Maintaining a restrictive gluten-free diet is the only treatment for celiac disease (CD). Adherence among children and adolescents presents unique challenges and is often inadequate. The International Classification of Functioning, Disability and Health: Children and Youth version (ICF-CY) model encompasses all aspects of human health and daily function while dealing with a disease and interacting with the environment. The purpose was to explore everyday life experiences and challenges as perceived by children and adolescents with CD and their parents in light of the ICF-CY concepts to identify the most crucial components in management challenges. The present study was the first stage in developing a standardized questionnaire to assess these needs.Methods:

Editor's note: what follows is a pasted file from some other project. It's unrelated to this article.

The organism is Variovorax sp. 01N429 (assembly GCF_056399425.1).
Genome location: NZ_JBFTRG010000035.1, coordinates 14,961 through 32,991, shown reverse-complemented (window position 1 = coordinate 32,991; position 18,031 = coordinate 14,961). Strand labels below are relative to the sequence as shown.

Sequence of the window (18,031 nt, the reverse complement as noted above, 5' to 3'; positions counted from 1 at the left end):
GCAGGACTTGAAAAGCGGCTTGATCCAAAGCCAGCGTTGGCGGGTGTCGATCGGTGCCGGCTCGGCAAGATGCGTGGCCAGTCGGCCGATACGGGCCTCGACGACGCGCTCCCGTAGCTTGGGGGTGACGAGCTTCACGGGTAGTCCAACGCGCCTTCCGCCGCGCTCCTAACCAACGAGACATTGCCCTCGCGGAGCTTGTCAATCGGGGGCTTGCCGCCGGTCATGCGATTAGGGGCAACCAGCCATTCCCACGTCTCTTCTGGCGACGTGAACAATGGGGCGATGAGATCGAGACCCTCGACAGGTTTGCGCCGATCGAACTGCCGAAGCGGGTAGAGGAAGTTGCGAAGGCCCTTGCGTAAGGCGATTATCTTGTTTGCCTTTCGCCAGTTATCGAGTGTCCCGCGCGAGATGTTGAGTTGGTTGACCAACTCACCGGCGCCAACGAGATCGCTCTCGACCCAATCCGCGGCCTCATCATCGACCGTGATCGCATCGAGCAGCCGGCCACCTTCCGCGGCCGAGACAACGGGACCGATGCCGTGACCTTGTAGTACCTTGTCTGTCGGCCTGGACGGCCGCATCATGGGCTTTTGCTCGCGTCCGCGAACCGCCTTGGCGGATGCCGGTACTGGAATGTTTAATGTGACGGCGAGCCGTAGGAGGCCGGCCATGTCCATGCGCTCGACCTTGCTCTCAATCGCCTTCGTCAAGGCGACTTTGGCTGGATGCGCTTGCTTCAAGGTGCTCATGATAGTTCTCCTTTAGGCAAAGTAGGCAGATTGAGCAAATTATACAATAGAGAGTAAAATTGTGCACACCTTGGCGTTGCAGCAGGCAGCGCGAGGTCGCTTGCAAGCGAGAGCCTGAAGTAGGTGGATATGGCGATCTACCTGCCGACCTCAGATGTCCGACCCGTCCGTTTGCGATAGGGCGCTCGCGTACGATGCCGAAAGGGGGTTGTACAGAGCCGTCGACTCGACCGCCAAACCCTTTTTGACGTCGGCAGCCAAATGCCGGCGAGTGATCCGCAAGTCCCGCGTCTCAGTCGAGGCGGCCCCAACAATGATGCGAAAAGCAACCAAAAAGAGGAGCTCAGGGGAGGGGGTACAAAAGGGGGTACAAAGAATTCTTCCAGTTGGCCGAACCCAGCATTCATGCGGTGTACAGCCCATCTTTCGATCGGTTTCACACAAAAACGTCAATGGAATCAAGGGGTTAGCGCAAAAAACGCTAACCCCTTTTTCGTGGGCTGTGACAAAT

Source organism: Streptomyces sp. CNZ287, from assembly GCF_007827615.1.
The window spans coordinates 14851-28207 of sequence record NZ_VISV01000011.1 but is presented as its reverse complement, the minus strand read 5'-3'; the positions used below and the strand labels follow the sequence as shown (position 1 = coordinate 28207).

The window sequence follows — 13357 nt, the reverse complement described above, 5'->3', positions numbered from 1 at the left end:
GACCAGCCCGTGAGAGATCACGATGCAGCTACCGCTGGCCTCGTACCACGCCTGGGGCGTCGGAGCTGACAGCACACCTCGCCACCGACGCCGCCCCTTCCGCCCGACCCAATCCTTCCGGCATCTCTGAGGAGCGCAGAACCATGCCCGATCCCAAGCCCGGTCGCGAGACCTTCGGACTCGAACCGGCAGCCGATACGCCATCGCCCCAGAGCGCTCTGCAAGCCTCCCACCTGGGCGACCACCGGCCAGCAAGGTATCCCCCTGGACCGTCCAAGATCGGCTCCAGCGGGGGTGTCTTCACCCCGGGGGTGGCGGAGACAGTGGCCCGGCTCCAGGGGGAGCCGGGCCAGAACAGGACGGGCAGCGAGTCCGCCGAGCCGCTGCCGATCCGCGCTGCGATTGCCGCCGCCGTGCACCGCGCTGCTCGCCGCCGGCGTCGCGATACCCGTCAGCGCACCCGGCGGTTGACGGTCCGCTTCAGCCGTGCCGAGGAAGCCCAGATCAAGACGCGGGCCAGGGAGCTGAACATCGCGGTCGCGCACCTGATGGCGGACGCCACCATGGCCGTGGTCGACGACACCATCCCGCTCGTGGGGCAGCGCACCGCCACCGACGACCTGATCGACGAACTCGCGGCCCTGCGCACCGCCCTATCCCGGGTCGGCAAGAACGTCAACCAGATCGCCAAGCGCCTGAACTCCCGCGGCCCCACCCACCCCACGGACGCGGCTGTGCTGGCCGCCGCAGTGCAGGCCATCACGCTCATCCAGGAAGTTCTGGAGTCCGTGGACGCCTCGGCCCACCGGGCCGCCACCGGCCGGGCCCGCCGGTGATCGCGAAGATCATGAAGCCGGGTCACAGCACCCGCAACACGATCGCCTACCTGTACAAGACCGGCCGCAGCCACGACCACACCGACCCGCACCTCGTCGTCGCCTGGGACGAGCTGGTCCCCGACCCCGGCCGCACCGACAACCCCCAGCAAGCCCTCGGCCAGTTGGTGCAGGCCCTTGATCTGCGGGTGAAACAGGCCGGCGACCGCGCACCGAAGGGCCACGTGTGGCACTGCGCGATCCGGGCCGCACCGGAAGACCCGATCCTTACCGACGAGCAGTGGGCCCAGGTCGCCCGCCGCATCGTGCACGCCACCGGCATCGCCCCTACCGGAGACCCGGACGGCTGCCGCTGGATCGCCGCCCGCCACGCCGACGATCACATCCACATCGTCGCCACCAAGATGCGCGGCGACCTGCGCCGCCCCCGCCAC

Children and adolescents diagnosed with CD for more than 6 months and their parents participated in 4 separate focus group interviews: 12 children (8–12 years) and 13 of their parents, and 10 adolescents (13–16 years) and 10 of their parents.Results:
The ICF-CY body functions component that includes higher-level cognitive functions, such as organization, planning, and problem solving was largely reflected. Food-related activities in and out of the home were discussed, yet thorough activity analysis was lacking in the available literature.Conclusions:
The focus groups revealed a wide scope of coping issues that contribute to a deeper understanding of specific CD characteristics including daily management, participation in food-related activities, roles, strategies, and supporting or hindering factors in everyday life with CD.